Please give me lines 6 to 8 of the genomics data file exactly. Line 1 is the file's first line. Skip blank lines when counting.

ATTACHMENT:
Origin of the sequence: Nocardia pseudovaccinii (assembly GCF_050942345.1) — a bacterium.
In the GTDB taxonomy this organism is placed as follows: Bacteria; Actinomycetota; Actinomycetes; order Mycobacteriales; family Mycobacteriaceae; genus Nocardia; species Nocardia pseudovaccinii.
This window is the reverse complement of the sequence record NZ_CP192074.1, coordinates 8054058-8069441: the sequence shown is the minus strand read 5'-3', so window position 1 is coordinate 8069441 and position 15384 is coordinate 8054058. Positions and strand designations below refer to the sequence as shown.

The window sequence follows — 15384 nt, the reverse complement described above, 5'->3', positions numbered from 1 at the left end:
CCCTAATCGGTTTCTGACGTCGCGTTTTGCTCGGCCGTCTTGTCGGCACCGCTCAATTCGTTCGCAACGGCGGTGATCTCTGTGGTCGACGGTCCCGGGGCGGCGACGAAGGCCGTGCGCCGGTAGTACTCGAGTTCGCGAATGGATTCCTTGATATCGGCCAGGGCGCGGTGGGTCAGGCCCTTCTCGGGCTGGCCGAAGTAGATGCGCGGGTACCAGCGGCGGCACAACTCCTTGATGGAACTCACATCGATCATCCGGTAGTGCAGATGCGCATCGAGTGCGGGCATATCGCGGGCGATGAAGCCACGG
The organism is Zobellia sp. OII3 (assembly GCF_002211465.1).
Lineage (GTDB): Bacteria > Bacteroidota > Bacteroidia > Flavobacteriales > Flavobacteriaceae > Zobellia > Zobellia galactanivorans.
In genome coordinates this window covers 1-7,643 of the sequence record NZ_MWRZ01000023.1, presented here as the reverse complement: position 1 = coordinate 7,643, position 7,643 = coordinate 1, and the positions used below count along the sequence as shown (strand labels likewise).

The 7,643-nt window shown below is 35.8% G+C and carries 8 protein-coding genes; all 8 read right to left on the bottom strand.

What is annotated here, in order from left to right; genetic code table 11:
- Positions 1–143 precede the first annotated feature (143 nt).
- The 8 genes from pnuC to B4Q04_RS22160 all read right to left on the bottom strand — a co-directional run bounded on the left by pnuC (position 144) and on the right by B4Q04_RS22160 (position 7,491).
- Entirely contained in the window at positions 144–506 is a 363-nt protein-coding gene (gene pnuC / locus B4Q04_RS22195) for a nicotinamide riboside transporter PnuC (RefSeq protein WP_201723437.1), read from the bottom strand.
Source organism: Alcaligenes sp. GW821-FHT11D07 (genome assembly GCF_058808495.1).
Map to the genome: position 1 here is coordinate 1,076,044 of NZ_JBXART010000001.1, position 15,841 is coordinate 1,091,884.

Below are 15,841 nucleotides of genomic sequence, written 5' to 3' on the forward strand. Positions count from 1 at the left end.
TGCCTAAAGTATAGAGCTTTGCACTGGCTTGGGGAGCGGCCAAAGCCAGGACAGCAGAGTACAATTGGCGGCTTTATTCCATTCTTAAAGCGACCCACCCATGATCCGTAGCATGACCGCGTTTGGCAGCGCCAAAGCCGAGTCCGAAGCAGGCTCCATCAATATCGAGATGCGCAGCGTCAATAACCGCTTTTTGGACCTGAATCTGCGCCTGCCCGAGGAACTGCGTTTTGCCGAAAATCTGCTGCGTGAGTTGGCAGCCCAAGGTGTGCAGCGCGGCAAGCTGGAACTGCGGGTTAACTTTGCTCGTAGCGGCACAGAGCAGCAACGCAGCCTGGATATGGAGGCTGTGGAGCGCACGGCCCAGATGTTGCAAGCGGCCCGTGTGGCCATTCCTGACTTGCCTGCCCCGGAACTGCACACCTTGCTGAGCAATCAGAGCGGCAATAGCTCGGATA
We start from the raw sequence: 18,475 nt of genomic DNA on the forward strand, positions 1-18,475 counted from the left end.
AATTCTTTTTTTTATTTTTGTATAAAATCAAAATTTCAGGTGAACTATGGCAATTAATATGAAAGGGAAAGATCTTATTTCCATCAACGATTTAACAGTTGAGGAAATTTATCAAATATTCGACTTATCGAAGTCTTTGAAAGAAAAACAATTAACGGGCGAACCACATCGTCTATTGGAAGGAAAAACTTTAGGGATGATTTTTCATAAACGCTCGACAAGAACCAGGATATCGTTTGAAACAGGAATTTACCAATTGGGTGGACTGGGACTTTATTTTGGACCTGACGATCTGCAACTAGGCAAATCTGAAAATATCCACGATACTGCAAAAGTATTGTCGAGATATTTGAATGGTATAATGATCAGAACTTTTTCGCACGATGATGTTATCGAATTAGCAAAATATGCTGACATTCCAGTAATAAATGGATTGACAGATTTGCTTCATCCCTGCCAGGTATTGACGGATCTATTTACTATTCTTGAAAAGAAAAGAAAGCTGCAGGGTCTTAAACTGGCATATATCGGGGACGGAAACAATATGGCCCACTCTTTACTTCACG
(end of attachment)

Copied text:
The organism is Zobellia sp. OII3 (assembly GCF_002211465.1).
Lineage (GTDB): Bacteria > Bacteroidota > Bacteroidia > Flavobacteriales > Flavobacteriaceae > Zobellia > Zobellia galactanivorans.
In genome coordinates this window covers 1-7,643 of the sequence record NZ_MWRZ01000023.1, presented here as the reverse complement: position 1 = coordinate 7,643, position 7,643 = coordinate 1, and the positions used below count along the sequence as shown (strand labels likewise).